I feel I might be developing a bit of reputation here at Picky Bastards. It seems, in recent times, that I have fallen into a trap of reviewing only one type of music. Of the last twenty reviews I’ve written, fourteen of them would neatly fit into the brackets of either folk or acoustic music, and all but one of those fourteen albums has been by a solo female or a female led act. So yeah, I think it’s fair to say I have a type when it comes to music at the moment. That’s one way of looking at it, anyway. Another possible way of viewing it is that women are currently kicking the shit out of men when it comes to releasing quality tunes, and that with everything that has happened over the last year, it is largely the folk and acoustic genres that have been producing the most interesting and consistent music.
All of that is kind of to say the following: I’m about to give another glowing review to a folky acoustic album by a woman and I hope you won’t dismiss it because of all the glowing reviews I’ve given to folky acoustic albums by women in recent months. Just because I’m obsessed, it doesn’t mean I’m wrong.
So why does Maple Glider’s To Enjoy Is The Only Thing deserve a glowing review? Well, there are many reasons. Chief among them is that, on a debut album made up of only nine songs, she never seems anything other than effortlessly in control. From opener ‘As Tradition’, all the way to seeing us out with the heartbreaking ‘Mama It’s Christmas’, Tori Zietsch manages to seem like a seasoned artist who is practiced at holding her audience in the palm of her hand before crushing them with the power of her words.
The album clearly deals with some heavy emotions at every turn. Single ‘Swimming’ has its protagonist watching a funeral from the side of the Ganges, contemplating the relationship that is both exactly what she wants but also the thing that is holding her back. It’s a gorgeous song about making the difficult decisions needed to move forward. ‘View From This Side’ is my favourite song on the piece, with seemingly simple instrumentation sitting under Zietsch’s most impressive vocal. This song also focuses in on a troubled relationship, but this one seems to show our singer viewing a mother and daughter relationship from the outside and trying to encourage a different viewpoint. It has some beautifully realised lyrics.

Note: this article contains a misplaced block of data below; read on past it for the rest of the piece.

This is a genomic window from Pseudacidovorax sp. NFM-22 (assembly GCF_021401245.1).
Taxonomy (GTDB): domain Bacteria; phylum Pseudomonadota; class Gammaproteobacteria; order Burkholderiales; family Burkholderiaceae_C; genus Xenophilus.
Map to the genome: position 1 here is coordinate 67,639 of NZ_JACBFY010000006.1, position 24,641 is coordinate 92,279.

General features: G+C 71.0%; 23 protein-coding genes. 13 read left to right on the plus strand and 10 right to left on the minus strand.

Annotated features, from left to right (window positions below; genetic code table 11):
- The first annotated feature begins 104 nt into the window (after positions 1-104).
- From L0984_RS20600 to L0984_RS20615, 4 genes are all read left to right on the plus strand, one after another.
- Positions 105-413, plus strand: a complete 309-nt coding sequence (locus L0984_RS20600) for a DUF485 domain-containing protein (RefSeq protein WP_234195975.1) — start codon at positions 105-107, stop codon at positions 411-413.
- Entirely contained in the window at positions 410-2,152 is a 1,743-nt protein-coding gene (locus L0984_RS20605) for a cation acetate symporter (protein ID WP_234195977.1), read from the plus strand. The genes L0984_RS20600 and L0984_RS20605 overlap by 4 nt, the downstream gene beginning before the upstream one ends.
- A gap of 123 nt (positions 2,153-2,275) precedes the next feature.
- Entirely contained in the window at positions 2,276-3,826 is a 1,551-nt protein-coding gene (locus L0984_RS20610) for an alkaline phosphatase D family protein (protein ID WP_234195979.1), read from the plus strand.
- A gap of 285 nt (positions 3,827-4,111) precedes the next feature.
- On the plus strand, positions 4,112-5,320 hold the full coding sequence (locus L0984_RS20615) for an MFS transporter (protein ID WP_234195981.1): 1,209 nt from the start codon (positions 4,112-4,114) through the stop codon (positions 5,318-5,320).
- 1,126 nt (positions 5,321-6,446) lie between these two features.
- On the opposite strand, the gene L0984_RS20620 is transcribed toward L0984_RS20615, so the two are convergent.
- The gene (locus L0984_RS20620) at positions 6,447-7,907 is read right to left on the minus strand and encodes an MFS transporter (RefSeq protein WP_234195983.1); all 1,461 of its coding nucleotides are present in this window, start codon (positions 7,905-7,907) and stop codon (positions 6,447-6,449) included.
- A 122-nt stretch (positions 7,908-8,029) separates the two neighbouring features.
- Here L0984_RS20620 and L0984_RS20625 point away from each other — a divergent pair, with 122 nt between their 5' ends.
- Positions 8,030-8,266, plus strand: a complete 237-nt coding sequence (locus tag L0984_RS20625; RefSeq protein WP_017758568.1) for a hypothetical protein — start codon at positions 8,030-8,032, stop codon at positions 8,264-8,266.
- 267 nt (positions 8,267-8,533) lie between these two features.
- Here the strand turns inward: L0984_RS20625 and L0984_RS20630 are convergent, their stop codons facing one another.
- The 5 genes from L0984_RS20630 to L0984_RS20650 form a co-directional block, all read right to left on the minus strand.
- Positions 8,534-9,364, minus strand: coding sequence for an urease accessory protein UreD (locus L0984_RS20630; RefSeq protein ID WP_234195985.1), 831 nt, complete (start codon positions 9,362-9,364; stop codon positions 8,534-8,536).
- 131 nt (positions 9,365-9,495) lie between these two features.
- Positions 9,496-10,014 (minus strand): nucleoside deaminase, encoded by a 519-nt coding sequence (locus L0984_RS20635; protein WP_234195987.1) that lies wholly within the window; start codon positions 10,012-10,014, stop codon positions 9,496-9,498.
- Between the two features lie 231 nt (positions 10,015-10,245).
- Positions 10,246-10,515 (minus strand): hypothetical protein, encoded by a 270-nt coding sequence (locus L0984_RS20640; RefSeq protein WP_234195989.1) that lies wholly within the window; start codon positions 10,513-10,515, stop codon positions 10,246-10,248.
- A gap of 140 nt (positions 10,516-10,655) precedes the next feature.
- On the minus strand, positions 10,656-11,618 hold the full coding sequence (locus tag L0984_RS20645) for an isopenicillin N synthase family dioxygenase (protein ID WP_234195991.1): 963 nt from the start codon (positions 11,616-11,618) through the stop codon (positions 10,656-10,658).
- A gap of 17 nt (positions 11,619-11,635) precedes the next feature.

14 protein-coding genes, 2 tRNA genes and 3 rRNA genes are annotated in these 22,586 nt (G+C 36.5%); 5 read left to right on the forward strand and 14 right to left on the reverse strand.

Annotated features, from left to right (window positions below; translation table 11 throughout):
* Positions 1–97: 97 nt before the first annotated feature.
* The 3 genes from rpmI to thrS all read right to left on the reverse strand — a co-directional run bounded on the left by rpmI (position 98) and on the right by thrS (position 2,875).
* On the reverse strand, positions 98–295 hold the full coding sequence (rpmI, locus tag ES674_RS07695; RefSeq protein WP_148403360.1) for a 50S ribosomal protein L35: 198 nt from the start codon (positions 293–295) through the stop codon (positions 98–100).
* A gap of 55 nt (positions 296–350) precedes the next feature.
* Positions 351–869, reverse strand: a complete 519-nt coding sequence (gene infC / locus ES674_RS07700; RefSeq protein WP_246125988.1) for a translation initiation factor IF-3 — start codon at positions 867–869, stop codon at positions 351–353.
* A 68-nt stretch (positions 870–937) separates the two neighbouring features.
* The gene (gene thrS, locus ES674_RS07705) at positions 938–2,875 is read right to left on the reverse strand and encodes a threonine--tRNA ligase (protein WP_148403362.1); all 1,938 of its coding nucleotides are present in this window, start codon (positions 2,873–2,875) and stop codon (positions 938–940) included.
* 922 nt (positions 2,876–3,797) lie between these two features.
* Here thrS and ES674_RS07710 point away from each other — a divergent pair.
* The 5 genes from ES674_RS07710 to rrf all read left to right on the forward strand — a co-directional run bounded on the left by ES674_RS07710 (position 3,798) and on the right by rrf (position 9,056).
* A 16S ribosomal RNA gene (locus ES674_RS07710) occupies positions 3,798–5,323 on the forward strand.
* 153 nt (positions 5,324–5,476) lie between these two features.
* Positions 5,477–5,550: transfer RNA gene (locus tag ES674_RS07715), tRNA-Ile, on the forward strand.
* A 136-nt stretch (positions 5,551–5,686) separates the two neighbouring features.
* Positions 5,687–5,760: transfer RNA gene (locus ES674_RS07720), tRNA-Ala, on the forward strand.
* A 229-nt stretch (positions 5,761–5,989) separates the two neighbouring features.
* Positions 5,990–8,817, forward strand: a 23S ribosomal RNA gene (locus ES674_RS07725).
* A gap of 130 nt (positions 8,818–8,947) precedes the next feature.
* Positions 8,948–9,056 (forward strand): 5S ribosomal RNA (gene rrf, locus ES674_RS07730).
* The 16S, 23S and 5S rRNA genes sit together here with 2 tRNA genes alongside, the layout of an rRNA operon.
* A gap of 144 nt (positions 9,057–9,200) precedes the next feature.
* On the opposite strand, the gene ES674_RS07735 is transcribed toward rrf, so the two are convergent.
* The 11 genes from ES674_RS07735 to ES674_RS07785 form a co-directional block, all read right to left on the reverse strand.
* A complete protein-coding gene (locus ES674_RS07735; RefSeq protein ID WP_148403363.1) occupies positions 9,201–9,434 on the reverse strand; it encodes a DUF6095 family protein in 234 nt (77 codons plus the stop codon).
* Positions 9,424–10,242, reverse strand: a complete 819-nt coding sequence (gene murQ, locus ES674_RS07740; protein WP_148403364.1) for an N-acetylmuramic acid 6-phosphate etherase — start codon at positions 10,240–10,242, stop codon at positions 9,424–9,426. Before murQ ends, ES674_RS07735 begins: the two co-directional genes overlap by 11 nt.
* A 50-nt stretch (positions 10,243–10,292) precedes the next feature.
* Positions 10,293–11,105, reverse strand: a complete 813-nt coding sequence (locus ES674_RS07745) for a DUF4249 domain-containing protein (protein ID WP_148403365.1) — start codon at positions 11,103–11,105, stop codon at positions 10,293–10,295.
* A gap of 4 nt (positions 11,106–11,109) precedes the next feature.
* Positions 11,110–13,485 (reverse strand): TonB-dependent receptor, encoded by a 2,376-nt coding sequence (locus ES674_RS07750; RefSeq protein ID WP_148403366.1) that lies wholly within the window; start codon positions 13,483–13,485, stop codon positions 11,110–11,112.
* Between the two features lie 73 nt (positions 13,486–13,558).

While these songs do seem bleak at times, highlights such as ‘Be Mean, Its Kinder Than Crying’ show that Zietsch also has a playful humour at others. It’s a song in which she looks inwards at her mistakes and sins, but offers acceptance of herself and asks others to do the same. ‘Baby Tiger’ shows another side to the artist, as she speaks to a casual partner and tells them that she has got what she needed from them for now and wants them to give her space until she needs reanimating at a later date. It’s another song that deals with this album’s key theme – nearly every track on the album looks, in some way, at loneliness and the way we use relationships to fill the voids. Sometimes these relationships are healthy and helpful, and other times they aren’t. Zietsch talks openly about them either way. ‘Performer’ seems to be the ultimate example of this, as the song takes us through an encounter that didn’t feel positive for the song’s protagonist but which they were able to act their way through because they have become so used to having to do so.
It is then, a hugely introspective and self-reflexive album. Final song ‘Mama It’s Christmas’ makes this more obvious than ever and, despite initially being put off by a Christmas song being released in June, this became the strongest example of the power she has with her words. Documenting a difficult family situation, there is something truly devastating about the exact way in which she tells the tale of hoping and failing to put things back together for those around her. ‘Doesn’t he know I’ve got ribbons to wrap him in’ is a breathtaking lyric in the context on the song and its story.
In many ways, I imagine I have made this sound like a pretty depressing piece of work. And there is huge sadness here. But it is also an achingly beautiful album that sounds so soothing and relaxing at times. Put this on, pour yourself a drink, and watch the sun go down in the evening. You won’t regret it.
Words by Fran Slater